Alnoor M Peermohamed
12:00 27th Nov, 2014
Will Apple Ditch Google In Favour Of Its Own Search Engine?
A deal betweeen the two rivals is due to end in early 2015, sparking off claims that Apple could replace Google Search with Bing, Yahoo or its own search engine
Last week Mozilla gave Google the boot from being the default search engine on its Firefox browser, and now it seems Apple may be looking to do the same. According to the Information's Amir Efrati, Apple could replace Google Search with either Microsoft's Bing, Yahoo or even its very own search engine on its Safari browser.
The deal between Apple and Google is due to end in early 2015, possible ending a five year run of Google Search being the default search on Safari browsers. The report adds that Microsoft and Yahoo have already started canvassing Apple to become the default search engine on iOS device and Macs.
Efrati writes that Apple is likely to base the decision on the 'quality of the product as much as the potential money made from search ads.' Google reportedly paid Apple $1 billion in 2013 to set its search engine as default on devices, but the Cupertino giant has been seen as distancing itself from its rival for some time now.
Backing up claims of Apple building its very one search engine, Apple Insider recently reported that a web-crawling bot had been spotted on the company's servers. However, others claims that Apple could simply be using the bot to boost its local and built-in search.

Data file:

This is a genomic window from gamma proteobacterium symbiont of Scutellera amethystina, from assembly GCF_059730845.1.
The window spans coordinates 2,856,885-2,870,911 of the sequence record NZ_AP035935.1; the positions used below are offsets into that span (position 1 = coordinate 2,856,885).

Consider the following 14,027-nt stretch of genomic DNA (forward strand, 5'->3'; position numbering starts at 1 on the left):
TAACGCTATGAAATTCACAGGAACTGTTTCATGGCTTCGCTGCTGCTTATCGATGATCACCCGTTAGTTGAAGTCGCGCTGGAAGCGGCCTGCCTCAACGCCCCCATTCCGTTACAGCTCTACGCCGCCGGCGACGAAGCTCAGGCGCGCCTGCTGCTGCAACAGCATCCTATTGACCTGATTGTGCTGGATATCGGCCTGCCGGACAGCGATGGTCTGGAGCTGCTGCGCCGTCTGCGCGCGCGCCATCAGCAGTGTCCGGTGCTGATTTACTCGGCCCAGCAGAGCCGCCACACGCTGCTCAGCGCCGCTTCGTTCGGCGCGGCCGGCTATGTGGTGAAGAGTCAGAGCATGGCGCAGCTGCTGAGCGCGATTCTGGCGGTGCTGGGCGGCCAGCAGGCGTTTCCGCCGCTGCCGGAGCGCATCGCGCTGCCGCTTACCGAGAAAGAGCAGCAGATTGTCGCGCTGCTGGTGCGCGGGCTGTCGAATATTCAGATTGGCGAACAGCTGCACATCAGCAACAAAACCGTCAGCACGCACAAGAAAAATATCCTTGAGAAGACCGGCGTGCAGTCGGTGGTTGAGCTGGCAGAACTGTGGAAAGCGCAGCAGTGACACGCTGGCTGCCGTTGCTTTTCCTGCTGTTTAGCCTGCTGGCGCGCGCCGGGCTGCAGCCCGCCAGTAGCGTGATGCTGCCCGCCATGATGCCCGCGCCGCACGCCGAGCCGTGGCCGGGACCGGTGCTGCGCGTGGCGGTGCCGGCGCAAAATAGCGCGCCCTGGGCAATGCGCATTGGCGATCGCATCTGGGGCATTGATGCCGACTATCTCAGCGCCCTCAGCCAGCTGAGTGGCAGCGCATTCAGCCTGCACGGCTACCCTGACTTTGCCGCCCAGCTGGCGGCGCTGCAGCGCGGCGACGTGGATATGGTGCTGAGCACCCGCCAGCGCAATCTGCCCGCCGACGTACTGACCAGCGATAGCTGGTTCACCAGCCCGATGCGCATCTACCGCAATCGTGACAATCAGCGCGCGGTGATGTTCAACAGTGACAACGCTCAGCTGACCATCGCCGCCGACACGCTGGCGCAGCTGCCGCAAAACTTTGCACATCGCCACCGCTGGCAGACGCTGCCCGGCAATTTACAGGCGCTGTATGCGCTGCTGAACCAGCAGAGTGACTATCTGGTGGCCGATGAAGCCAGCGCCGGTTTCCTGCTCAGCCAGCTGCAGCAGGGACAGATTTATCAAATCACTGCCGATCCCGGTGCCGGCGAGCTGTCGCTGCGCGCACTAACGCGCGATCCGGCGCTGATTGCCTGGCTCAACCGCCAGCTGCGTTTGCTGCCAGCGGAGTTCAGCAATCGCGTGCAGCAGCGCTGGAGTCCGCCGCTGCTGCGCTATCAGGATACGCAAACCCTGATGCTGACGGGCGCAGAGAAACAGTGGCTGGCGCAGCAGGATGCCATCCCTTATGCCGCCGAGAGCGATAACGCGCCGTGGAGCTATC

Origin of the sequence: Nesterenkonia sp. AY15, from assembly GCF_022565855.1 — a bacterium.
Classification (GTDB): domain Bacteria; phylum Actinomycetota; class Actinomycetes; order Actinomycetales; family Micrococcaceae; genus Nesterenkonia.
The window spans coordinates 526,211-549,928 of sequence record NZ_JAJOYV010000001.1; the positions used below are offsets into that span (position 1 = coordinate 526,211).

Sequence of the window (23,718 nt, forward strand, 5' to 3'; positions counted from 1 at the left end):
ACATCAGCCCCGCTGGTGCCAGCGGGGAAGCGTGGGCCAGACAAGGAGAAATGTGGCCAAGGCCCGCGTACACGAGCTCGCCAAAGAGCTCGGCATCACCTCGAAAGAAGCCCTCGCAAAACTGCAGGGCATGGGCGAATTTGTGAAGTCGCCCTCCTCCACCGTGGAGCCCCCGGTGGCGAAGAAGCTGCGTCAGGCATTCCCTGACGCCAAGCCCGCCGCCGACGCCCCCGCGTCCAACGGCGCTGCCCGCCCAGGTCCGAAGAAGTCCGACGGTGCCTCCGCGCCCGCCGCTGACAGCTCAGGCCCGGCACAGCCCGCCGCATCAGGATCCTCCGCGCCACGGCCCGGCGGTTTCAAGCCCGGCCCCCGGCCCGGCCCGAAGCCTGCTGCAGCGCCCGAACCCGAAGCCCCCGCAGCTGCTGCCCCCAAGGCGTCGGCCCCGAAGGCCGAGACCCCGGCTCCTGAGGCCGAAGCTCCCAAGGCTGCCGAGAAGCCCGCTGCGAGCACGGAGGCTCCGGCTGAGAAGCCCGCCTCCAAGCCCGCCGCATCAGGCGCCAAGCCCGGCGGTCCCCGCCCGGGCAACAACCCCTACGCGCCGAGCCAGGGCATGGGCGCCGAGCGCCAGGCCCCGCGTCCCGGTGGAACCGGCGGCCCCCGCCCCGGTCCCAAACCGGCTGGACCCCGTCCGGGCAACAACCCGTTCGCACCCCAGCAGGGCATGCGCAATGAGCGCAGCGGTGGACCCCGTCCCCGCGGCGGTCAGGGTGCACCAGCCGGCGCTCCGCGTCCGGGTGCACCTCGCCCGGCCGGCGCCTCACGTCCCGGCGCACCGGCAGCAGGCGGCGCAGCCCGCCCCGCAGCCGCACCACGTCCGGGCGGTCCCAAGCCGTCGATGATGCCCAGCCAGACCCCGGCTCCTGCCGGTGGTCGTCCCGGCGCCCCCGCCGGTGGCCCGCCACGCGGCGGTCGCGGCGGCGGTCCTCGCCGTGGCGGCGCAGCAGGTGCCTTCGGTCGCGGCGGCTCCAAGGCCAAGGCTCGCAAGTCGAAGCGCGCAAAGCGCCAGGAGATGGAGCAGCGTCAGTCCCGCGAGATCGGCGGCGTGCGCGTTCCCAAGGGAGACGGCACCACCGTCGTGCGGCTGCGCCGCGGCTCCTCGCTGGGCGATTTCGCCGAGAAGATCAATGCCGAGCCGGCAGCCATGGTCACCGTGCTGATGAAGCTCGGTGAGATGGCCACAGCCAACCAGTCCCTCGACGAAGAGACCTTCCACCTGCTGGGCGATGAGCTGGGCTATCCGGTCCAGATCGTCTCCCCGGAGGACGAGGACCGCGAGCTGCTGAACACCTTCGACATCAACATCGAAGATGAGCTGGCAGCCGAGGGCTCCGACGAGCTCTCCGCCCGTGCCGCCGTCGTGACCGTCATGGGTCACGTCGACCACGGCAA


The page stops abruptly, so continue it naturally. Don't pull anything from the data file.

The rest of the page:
While Yahoo may have won over Mozilla, Apple could easily pick Microsoft as its default search provider. With the launch of iOS 7, the default search engine for Apple's digital assistant Siri has been Bing search. However, Re/Code reports that Yahoo too has been working aggressively to increase search revenues and become Apple's default search.
Even if Apple does ditch Google from being the default search engine on its Safari browser, it is expected that users will have the option to pick their search engine of choice. When it comes to the browser war itself, Google's Chrome leads, controlling more than twice the share of Microsoft's Internet Explorer, which takes second place.
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